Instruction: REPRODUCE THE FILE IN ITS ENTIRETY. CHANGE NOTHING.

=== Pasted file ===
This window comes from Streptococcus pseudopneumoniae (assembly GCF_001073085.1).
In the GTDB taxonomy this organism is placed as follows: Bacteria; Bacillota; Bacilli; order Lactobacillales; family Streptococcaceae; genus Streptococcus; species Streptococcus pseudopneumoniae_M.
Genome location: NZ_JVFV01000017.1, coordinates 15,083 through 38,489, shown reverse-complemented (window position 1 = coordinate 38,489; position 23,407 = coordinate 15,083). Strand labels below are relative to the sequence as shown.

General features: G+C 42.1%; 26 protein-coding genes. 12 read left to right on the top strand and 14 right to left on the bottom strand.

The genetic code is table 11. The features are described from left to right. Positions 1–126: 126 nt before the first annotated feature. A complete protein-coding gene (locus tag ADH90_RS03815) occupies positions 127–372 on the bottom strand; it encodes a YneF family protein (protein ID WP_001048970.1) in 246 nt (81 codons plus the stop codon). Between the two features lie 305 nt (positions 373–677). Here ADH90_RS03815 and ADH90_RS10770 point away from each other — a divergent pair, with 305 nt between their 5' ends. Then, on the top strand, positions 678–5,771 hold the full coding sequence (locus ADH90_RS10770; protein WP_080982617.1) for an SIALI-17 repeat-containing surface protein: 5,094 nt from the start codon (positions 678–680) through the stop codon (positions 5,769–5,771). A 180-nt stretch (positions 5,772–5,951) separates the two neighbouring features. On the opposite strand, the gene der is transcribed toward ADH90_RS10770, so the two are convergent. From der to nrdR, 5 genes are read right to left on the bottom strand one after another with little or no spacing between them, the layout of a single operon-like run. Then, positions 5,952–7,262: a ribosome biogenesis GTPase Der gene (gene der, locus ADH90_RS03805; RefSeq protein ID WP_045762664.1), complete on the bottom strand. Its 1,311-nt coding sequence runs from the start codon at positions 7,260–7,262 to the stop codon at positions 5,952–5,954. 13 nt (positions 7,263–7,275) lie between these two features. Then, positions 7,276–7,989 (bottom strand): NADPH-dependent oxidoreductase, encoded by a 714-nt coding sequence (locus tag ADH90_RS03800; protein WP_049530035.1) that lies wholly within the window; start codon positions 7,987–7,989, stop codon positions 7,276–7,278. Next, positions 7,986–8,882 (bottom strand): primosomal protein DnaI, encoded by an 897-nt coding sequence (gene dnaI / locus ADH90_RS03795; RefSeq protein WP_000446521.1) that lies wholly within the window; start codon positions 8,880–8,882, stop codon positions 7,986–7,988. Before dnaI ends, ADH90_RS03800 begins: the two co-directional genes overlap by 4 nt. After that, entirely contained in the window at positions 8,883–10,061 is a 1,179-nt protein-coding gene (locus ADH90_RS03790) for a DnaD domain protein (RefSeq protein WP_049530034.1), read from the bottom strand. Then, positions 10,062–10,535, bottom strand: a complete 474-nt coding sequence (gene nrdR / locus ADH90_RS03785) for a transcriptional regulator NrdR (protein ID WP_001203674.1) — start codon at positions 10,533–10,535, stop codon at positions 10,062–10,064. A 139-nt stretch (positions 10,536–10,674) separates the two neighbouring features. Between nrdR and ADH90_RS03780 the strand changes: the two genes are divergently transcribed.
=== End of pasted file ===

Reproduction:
This window comes from Streptococcus pseudopneumoniae (assembly GCF_001073085.1).
In the GTDB taxonomy this organism is placed as follows: Bacteria; Bacillota; Bacilli; order Lactobacillales; family Streptococcaceae; genus Streptococcus; species Streptococcus pseudopneumoniae_M.
Genome location: NZ_JVFV01000017.1, coordinates 15,083 through 38,489, shown reverse-complemented (window position 1 = coordinate 38,489; position 23,407 = coordinate 15,083). Strand labels below are relative to the sequence as shown.

General features: G+C 42.1%; 26 protein-coding genes. 12 read left to right on the top strand and 14 right to left on the bottom strand.

The genetic code is table 11. The features are described from left to right. Positions 1–126: 126 nt before the first annotated feature. A complete protein-coding gene (locus tag ADH90_RS03815) occupies positions 127–372 on the bottom strand; it encodes a YneF family protein (protein ID WP_001048970.1) in 246 nt (81 codons plus the stop codon). Between the two features lie 305 nt (positions 373–677). Here ADH90_RS03815 and ADH90_RS10770 point away from each other — a divergent pair, with 305 nt between their 5' ends. Then, on the top strand, positions 678–5,771 hold the full coding sequence (locus ADH90_RS10770; protein WP_080982617.1) for an SIALI-17 repeat-containing surface protein: 5,094 nt from the start codon (positions 678–680) through the stop codon (positions 5,769–5,771). A 180-nt stretch (positions 5,772–5,951) separates the two neighbouring features. On the opposite strand, the gene der is transcribed toward ADH90_RS10770, so the two are convergent. From der to nrdR, 5 genes are read right to left on the bottom strand one after another with little or no spacing between them, the layout of a single operon-like run. Then, positions 5,952–7,262: a ribosome biogenesis GTPase Der gene (gene der, locus ADH90_RS03805; RefSeq protein ID WP_045762664.1), complete on the bottom strand. Its 1,311-nt coding sequence runs from the start codon at positions 7,260–7,262 to the stop codon at positions 5,952–5,954. 13 nt (positions 7,263–7,275) lie between these two features. Then, positions 7,276–7,989 (bottom strand): NADPH-dependent oxidoreductase, encoded by a 714-nt coding sequence (locus tag ADH90_RS03800; protein WP_049530035.1) that lies wholly within the window; start codon positions 7,987–7,989, stop codon positions 7,276–7,278. Next, positions 7,986–8,882 (bottom strand): primosomal protein DnaI, encoded by an 897-nt coding sequence (gene dnaI / locus ADH90_RS03795; RefSeq protein WP_000446521.1) that lies wholly within the window; start codon positions 8,880–8,882, stop codon positions 7,986–7,988. Before dnaI ends, ADH90_RS03800 begins: the two co-directional genes overlap by 4 nt. After that, entirely contained in the window at positions 8,883–10,061 is a 1,179-nt protein-coding gene (locus ADH90_RS03790) for a DnaD domain protein (RefSeq protein WP_049530034.1), read from the bottom strand. Then, positions 10,062–10,535, bottom strand: a complete 474-nt coding sequence (gene nrdR / locus ADH90_RS03785) for a transcriptional regulator NrdR (protein ID WP_001203674.1) — start codon at positions 10,533–10,535, stop codon at positions 10,062–10,064. A 139-nt stretch (positions 10,536–10,674) separates the two neighbouring features. Between nrdR and ADH90_RS03780 the strand changes: the two genes are divergently transcribed.